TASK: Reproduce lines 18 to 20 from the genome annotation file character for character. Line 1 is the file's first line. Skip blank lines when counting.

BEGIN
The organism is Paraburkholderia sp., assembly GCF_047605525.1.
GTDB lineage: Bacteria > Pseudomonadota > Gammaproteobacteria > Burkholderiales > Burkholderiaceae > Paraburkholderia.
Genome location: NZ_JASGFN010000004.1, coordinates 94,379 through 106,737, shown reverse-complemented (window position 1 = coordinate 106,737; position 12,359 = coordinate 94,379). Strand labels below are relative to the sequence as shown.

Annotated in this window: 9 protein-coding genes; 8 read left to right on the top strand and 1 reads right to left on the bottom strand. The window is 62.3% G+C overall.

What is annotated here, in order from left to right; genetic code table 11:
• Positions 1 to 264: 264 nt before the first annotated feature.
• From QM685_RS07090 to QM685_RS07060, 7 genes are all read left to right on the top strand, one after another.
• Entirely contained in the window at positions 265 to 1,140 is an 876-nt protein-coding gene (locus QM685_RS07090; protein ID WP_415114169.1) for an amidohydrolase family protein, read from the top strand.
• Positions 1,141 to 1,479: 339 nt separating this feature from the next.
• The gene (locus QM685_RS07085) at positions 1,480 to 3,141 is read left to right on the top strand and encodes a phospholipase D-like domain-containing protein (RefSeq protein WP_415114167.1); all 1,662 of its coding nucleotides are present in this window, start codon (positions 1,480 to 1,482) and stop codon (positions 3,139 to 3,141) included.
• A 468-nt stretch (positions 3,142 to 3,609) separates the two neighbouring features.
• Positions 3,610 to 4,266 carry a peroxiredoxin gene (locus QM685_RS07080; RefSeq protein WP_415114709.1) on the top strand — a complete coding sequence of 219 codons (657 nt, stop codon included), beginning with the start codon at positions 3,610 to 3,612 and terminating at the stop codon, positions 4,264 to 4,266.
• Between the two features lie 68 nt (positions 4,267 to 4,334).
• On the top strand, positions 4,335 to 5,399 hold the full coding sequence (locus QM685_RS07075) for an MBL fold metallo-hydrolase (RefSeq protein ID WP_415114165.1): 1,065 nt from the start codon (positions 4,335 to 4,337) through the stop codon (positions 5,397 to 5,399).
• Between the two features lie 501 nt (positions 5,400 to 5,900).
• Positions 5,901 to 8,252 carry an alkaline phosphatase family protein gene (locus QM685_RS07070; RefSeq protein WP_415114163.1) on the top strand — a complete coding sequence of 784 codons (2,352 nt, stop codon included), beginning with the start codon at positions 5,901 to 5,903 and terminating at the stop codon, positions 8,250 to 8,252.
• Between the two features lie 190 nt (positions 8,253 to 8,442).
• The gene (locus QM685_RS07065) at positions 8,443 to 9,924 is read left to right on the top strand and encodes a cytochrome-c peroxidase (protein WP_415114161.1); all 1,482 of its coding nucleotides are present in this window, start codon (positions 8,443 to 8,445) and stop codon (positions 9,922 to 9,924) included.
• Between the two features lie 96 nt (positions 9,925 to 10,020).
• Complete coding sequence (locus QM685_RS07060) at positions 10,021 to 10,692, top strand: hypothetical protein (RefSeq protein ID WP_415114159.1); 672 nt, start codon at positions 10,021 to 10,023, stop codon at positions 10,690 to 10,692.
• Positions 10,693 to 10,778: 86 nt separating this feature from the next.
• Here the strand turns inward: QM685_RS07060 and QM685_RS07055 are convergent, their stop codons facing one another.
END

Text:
• The gene (locus QM685_RS07065) at positions 8,443 to 9,924 is read left to right on the top strand and encodes a cytochrome-c peroxidase (protein WP_415114161.1); all 1,482 of its coding nucleotides are present in this window, start codon (positions 8,443 to 8,445) and stop codon (positions 9,922 to 9,924) included.
• Between the two features lie 96 nt (positions 9,925 to 10,020).
• Complete coding sequence (locus QM685_RS07060) at positions 10,021 to 10,692, top strand: hypothetical protein (RefSeq protein ID WP_415114159.1); 672 nt, start codon at positions 10,021 to 10,023, stop codon at positions 10,690 to 10,692.